How can Pharmacists become Leaders?

 

I have often been asked the questions about my own leadership journey.  How did I develop skills, how do I create high performance teams, where did I start and what am I doing now? 

Firstly, I want to share what I think real leadership is so we have a common understanding of what we are talking about. 

Leadership is not about title, position or power.  It is also not the same as management.  Managers do a job and many of them never transition to be leaders.  Leaders take responsibility for those who do the job.  They “take care of” those they lead.  This is not a soft, idealistic, airy sort of concept.  It is doing the hard work of recognizing the potential of those you lead, developing their talents, as well as working with their limitations to continually encourage growth.  It is about creating trust within the team, not avoiding difficult situations, continually bringing the team together.  It is about setting the environment and developing the culture where growth can happen and creativity flourishes; where team members feel they are essential to the team, contributing to a higher purpose and feel free to express frustrations as well as ideas and solutions. 

There are many ways pharmacists can learn leadership skills.

Mentorship

Observation of others

Education

Experience

Trial and error

When I started out as a manager, not yet understanding what leadership really was, I went purely by trial and error. ( To be clear, this is not the recommended route!)  I was a manager, and started to realize that I wasn’t doing a super great job with my staff.  I was falling prey to negativity, stress, and lack of clarity.  It took me awhile to realize that what I needed to focus on was my own development so I could create the culture I needed to cultivate a strong team.  Mentorship would’ve been invaluable when I started out, but I didn’t have anyone I knew in pharmacy that was a role model for this.  So after a lot of trial and error, failures and small wins, I started educating myself on leadership and teams and started applying some of my learning.  I asked for regular feedback from trusted team members, realizing with much humility, that I had a lot to learn.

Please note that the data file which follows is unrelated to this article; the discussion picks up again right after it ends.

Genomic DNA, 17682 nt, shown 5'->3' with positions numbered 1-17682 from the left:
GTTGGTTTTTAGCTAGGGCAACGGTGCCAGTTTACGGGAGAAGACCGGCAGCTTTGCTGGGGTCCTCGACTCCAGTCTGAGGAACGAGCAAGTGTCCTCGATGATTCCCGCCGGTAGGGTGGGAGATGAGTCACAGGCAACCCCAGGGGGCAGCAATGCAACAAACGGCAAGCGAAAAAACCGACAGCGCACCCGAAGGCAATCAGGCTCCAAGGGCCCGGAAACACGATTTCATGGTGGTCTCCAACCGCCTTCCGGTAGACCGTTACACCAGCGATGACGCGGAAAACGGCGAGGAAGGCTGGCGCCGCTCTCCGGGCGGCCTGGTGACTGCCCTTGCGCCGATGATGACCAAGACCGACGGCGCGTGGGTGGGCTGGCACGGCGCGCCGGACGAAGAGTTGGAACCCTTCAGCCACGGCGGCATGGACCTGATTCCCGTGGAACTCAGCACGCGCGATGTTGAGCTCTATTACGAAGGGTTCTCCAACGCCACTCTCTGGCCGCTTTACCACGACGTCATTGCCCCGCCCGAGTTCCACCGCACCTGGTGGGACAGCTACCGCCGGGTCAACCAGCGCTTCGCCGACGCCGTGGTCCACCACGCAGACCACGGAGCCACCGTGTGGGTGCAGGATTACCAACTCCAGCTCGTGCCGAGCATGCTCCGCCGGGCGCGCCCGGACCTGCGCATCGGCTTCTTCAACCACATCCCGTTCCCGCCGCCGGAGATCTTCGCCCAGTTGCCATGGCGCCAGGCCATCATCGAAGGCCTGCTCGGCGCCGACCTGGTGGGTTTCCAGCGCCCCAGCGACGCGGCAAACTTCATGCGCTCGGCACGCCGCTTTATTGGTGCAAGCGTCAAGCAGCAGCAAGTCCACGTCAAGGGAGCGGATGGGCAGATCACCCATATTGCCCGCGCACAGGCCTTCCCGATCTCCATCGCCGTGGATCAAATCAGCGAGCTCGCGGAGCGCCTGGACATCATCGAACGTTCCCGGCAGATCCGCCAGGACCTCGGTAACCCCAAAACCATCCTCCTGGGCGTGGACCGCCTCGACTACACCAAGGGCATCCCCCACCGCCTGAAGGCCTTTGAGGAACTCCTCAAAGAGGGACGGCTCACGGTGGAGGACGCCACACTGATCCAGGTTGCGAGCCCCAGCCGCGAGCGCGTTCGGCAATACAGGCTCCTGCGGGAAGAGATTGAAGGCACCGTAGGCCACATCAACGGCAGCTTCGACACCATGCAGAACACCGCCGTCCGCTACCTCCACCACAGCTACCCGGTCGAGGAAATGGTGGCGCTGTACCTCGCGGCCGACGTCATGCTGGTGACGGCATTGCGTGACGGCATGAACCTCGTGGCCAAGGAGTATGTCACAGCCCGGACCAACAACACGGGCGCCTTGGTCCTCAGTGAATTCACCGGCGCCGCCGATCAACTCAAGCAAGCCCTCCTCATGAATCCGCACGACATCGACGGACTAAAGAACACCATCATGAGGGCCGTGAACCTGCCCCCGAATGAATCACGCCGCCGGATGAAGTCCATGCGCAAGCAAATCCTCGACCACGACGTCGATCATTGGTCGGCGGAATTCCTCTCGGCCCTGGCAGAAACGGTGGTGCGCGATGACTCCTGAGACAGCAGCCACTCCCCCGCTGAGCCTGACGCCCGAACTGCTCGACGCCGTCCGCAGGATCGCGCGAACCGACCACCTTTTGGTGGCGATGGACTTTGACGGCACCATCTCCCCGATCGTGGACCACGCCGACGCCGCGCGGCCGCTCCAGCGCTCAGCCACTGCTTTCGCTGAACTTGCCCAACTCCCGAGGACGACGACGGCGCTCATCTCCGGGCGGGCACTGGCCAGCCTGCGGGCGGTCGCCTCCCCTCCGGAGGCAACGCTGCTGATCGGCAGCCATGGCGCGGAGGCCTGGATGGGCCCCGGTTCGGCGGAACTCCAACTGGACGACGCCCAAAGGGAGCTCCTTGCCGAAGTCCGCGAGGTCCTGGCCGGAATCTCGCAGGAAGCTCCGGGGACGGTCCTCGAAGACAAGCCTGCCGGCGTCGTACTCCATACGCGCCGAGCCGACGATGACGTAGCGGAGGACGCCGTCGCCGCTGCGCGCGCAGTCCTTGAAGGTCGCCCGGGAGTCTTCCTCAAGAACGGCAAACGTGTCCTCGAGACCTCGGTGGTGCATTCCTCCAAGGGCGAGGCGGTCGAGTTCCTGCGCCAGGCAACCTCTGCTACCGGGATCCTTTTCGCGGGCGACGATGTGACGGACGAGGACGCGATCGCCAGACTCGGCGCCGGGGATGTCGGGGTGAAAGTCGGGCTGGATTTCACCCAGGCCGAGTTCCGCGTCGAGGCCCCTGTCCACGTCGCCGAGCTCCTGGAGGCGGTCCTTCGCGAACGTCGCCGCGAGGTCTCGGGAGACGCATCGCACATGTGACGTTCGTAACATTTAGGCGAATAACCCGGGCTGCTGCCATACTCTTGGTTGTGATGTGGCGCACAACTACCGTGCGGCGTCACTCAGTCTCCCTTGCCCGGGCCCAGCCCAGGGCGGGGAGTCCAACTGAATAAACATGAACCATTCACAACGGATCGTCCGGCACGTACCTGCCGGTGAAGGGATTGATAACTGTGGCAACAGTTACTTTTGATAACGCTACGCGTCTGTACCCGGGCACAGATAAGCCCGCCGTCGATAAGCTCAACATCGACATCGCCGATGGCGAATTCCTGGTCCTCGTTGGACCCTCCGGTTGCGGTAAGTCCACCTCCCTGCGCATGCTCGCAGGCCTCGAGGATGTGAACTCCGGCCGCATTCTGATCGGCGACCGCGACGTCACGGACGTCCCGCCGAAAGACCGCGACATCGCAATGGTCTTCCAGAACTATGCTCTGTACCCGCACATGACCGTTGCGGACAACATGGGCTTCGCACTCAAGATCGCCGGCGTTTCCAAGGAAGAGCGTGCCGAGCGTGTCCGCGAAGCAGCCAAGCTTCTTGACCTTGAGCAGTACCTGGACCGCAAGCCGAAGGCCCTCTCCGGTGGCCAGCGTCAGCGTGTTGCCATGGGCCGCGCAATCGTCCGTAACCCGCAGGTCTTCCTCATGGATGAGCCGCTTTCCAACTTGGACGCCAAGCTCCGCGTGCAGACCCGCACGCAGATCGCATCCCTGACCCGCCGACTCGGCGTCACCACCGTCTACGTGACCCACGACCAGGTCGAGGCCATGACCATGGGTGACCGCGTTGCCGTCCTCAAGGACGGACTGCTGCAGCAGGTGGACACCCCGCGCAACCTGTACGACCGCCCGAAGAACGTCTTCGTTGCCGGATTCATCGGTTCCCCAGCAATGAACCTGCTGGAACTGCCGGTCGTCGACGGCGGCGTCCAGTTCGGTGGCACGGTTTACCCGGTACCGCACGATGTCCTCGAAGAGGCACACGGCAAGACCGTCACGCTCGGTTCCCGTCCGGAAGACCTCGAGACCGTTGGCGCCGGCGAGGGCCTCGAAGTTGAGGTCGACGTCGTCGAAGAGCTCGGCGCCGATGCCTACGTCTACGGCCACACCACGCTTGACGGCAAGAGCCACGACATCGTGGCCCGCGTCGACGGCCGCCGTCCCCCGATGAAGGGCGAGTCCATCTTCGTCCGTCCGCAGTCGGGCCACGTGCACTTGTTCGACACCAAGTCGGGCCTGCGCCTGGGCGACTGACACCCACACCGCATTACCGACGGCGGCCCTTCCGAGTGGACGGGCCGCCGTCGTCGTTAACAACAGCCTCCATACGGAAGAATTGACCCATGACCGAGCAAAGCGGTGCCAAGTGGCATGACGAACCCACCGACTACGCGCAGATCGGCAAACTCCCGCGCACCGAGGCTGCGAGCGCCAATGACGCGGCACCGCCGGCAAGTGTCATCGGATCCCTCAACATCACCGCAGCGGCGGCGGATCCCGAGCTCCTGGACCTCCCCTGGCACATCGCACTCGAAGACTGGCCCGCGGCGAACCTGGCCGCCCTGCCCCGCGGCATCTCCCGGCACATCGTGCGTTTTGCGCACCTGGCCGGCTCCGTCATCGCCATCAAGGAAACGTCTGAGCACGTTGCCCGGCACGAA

One of my biggest lessons in the last few years is that leadership is a lifestyle.  It is not a destination.  Even when you have achieved your goals, even when the team is built and it is performing well, positivity is high and team members are thriving, it is not over.  Circumstances always change and develop and shake up the equilibrium.  COVID is a great example of this.  Incorporating new team members is another example and perhaps one of the most challenging to an already high functioning team. 

If this is all so hard, why bother? Why not just continue as we are?  Well, the answer seems to be pretty clear in many blogs and posts and comments and discussions in dispensaries around the country.  Pharmacists and dispensary staff are not happy.  They tolerate their jobs.  Disillusionment begins almost immediately after graduation for new pharmacists. The purpose of the leadership lifestyle is to create and maintain teams who trust each other, take care of each other and value each other and the organization in which they work.  Who doesn’t want that?  Who doesn’t want to feel they are cared for, looked after, that their work has meaning and they enjoy being part of the team?  That is your job as a leader.  It is no small feat but one so valuable it changes lives. 

Below are some resources to kick start your learning as a leader.  Enjoy the journey!


Brown, Brené,
Dare to lead: Brave work. Tough conversations. Whole hearts.New York : Random House, 2018.  

Sinek, Simon. LEADERS EAT LAST: Why Some Teams Pull Together and Others Don’t. New York: PORTFOLIO/PENGUIN,

Covey, Stephen M. R.,, Rebecca R. Merrill, and Stephen R. Covey. The Speed of Trust: The One Thing That Changes Everything. Unabridged. [United States]: AB Publishing, 2017  

Harvard Business Review: Leadership Resources  https://hbr.org/topic/leadership

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